Early Earth Not So Hellish, New Study Suggests

Early Earth Not So Hellish, New Study Suggests

The prevailing view of early Earth is that it was utter hell, a fiery environment unsuitable for life. Scientist even named it the Hadean eon, for the ancient Greek word for the down under.

But the planet may have been suitable for life just 200 million years after the solar system formed, new research suggests.

This new view "contrasts with the hot, violent environment envisioned for our young planet by most researchers and opens up the possibility that life got a very early foothold," Bruce Watson of Rensselaer Polytechnic Institute said today.

Prevailing view

Earth formed about 4.5 billion years ago, just after the Sun collapsed into being. After formation, planets are thought to take some time to fully contract and cool.

The popular belief among scientists is that Earth during the Hadean eon - all Earth time prior to 3.8 billion years ago - was a hot, volcanic environment in which no living thing could survive. Of course nobody was there to take pictures, either, so it's all theory.

Watson claims there were oceans and continental crust similar to what we have today.

"Our data support recent theories that Earth began a pattern of crust formation, erosion, and sediment recycling as early in its evolution as 4.35 billion years ago," he said.

Even with the existence of water and crust, the Earth was not the friendly place we now know. The planet would still have been quite hot, and the atmosphere would have consisted only of carbon dioxide, water, and volcanic gases. But life may still have been able to exist in these types of conditions. After all, scientists today find bacteria and other microbes living in similarly hostile conditions.

Nobody knows when or how life began, however. It may have developed just once, or as some scientists have theorized, the planet may have been sterilized by asteroid bombardments one or more times, with life springing forth twice or even several times.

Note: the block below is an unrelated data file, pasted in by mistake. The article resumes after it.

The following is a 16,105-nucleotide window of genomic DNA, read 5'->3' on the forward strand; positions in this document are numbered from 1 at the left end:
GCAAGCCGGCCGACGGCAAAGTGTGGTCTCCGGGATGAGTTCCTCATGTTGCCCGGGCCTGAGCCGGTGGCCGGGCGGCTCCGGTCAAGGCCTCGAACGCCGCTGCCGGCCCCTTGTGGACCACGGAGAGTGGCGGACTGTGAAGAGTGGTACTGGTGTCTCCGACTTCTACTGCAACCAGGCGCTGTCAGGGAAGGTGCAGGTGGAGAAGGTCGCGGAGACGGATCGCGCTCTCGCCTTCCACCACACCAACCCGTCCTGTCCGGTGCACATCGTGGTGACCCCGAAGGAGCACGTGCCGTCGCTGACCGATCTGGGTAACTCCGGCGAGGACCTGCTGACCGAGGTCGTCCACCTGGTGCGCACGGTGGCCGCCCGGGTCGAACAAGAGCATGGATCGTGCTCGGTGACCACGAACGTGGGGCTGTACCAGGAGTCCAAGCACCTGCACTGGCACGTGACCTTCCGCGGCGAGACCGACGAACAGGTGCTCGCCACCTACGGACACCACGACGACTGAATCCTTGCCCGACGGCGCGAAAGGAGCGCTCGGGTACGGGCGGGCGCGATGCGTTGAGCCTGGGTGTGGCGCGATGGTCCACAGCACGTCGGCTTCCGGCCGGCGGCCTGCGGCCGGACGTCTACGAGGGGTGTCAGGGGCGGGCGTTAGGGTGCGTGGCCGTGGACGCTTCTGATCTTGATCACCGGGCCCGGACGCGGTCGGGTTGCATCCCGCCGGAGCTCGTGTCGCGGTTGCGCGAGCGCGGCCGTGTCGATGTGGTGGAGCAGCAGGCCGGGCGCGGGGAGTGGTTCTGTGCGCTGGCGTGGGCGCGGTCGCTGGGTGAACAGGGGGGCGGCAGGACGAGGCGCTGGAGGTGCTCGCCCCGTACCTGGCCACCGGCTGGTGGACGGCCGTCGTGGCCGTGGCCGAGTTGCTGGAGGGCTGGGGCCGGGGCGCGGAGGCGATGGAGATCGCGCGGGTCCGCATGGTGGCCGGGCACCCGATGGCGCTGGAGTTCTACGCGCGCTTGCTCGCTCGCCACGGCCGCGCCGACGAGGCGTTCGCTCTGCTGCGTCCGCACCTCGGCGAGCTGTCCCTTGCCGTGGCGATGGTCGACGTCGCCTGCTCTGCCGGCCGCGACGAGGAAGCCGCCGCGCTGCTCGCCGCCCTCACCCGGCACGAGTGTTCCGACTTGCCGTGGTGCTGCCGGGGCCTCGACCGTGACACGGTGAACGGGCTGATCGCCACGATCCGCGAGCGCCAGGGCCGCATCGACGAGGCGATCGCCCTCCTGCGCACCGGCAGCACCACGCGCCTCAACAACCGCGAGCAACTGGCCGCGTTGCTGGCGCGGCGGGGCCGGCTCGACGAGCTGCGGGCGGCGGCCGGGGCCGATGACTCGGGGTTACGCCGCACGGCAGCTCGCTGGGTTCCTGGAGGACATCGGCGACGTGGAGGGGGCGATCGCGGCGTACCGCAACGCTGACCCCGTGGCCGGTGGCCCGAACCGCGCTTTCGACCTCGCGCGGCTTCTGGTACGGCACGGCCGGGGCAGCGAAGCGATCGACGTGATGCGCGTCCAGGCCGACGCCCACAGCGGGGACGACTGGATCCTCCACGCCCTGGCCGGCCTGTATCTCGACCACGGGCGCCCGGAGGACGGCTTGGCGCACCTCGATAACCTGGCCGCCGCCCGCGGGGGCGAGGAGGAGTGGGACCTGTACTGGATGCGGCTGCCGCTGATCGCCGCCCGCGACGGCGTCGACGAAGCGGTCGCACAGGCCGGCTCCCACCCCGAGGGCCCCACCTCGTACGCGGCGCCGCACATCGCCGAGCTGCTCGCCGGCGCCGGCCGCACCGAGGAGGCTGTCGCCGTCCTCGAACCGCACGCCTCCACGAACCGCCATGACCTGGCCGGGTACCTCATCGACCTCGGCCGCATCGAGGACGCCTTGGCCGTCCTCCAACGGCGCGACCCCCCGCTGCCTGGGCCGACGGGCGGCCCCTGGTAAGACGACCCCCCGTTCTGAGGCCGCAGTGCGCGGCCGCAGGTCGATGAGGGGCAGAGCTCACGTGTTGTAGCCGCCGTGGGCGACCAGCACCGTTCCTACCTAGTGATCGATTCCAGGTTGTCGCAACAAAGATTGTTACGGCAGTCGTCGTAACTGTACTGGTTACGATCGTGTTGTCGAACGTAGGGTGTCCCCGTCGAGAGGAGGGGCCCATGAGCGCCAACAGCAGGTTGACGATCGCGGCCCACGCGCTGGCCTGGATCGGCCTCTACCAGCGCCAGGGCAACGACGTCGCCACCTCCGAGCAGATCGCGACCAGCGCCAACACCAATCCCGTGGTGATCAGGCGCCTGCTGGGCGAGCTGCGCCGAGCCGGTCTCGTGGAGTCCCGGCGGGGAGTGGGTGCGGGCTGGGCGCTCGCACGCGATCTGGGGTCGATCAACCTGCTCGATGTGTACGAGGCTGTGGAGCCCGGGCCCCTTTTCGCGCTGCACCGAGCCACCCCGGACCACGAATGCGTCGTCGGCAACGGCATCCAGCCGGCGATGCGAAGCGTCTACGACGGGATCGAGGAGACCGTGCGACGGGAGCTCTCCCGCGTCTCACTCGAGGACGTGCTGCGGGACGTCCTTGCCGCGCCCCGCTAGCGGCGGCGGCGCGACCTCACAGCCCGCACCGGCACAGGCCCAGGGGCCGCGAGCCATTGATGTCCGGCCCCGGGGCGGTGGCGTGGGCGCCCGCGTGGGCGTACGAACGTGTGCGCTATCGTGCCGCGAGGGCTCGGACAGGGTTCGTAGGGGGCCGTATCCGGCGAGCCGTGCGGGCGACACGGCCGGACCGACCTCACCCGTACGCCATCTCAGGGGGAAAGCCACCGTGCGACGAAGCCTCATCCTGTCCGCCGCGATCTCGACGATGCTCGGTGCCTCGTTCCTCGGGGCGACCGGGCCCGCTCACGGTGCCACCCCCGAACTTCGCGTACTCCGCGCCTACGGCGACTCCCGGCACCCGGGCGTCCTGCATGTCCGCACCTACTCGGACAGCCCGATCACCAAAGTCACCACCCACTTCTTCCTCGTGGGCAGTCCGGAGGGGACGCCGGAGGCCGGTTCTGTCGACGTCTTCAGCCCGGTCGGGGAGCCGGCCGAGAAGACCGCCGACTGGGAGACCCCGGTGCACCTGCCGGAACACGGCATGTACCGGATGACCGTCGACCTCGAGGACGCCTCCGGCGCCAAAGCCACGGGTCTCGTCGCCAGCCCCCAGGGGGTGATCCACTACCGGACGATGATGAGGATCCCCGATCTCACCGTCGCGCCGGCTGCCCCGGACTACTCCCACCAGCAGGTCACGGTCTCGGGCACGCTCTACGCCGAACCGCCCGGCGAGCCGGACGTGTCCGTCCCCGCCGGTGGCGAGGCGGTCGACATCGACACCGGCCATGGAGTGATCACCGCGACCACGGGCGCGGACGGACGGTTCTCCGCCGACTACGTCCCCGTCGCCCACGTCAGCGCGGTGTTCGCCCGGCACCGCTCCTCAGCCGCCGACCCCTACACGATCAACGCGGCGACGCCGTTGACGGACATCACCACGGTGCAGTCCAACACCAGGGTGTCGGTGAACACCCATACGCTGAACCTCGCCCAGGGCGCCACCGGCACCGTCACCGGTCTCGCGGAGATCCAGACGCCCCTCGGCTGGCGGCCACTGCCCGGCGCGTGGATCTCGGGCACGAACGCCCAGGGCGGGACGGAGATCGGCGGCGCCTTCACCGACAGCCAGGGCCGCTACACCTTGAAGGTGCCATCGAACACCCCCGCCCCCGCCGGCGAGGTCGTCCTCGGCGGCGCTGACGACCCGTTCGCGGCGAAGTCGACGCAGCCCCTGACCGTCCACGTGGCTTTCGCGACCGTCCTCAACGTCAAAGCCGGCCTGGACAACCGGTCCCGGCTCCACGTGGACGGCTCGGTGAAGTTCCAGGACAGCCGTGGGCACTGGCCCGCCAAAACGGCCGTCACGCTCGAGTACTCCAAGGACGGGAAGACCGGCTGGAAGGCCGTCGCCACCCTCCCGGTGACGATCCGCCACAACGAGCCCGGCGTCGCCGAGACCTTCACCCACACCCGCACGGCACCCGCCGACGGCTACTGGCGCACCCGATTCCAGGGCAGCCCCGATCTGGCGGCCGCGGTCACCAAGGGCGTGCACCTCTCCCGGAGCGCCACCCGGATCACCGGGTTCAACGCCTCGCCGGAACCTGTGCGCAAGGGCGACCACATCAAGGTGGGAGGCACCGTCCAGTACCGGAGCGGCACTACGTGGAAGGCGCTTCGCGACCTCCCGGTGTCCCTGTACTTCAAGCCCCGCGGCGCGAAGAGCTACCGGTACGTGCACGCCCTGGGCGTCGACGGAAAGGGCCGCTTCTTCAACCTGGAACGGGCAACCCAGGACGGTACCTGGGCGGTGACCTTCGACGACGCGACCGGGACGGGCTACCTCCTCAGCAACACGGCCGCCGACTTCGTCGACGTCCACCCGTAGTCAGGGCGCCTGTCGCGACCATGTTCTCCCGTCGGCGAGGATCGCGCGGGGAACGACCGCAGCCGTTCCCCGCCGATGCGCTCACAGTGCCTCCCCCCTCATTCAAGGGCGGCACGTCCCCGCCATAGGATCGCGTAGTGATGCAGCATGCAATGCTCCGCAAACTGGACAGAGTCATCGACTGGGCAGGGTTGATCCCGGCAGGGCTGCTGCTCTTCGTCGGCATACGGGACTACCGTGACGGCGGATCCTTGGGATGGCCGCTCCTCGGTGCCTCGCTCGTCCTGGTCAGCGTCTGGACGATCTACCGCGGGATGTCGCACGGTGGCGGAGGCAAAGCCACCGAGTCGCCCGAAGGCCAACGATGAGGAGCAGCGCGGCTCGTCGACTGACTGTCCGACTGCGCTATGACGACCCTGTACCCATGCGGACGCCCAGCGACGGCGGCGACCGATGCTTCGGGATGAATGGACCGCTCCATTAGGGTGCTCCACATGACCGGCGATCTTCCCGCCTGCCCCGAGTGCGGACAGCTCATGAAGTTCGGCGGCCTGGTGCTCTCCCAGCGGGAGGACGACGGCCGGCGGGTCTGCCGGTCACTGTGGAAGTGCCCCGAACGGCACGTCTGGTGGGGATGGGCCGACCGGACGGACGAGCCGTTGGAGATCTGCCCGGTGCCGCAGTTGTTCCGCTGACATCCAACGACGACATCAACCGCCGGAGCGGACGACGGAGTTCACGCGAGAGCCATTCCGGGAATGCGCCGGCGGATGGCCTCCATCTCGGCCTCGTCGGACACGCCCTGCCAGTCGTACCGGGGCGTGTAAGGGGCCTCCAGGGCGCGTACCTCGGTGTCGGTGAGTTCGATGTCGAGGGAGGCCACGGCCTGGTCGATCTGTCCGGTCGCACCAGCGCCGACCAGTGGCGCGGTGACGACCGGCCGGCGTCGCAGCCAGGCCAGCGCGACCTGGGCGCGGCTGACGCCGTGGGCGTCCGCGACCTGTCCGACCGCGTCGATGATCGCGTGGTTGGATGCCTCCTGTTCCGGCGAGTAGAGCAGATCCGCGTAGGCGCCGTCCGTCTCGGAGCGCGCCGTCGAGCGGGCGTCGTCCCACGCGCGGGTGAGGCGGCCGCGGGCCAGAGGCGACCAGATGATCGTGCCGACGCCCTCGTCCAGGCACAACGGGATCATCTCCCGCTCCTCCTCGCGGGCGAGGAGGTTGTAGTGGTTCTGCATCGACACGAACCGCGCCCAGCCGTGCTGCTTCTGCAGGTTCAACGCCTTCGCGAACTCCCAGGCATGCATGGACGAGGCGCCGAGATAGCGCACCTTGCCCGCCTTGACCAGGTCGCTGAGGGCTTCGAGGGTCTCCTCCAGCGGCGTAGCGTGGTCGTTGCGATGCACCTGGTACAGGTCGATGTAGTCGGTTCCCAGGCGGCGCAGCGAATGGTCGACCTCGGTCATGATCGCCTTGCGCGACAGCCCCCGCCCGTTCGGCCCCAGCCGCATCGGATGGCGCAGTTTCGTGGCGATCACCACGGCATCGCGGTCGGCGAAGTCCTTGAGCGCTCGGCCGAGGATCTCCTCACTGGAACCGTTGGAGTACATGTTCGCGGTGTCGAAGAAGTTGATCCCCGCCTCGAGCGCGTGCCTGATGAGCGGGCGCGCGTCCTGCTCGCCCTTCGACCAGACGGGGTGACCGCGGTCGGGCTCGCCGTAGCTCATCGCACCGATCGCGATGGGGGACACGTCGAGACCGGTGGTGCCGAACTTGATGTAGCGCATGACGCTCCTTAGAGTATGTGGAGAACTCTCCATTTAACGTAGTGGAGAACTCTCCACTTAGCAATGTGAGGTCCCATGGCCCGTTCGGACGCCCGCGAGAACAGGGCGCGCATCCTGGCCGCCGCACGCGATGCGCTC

"I think the picture we've helped to bring into focus is that complex biomolecules (and possibly life itself) may well have gotten started very early in the history of our planet," Watson told LiveScience. "Previously, the widely accepted idea has been that 'impact sterilization ' prevented life from getting a foothold until much later."

The findings are published in the May 6 issue of the journal Science.

Looking back in time

Watson and his colleague, Mark Harrison of Australian National University, developed a technique for looking at zircon crystals to determine the temperature and possible environmental conditions of early Earth.

"Zircon allows us to go further back in geologic time because they survive processes that rocks do not," said Watson. The zircon crystals they studied predate the world's oldest rocks by 400 million years.

"Although they measure only a fraction of a millimeter in size, zircons hold a wealth of information about the very earliest history of Earth," he said.

Watson and Harrison measured the titanium content of the crystals from the Jack Hills area of Western Australia. From this data, they could determine the zircon's crystallization temperature. The temperature data they uncovered supports the existence of a wet Earth within 200 million years of the solar system's formation.

"Zircons are extremely durable physically," Watson explained. "They can get bounced around in stream beds without getting ground to dust. More importantly, however, they are amazingly resistant to chemical attack -- acids, supercritical water, and even molten rock [magma] can't dissolve them under most circumstances."

Sun, sand, surf

What might early Earth have looked like? Watson's colleague Mark Harrison, a geochemist at UCLA, suggests picturing a sandy beach near sparkling blue water with a blue sky above ... and lots of volcanoes.

"Well, I can't personally say that we really know that," Watson cautioned. "But, yes, there almost certainly were lots of volcanoes -- probably many more than today -- and enough water to sustain rivers and oceans."

He notes that this is just an inference, however, based on a reading of the minerals in the zircons.

The Fury of Volcanoes

Bjorn Carey is the science information officer at Stanford University. He has written and edited for various news outlets, including Live Science's Life's Little Mysteries, Space.com and Popular Science. When it comes to reporting on and explaining wacky science and weird news, Bjorn is your guy. He currently lives in the San Francisco Bay Area with his beautiful son and wife.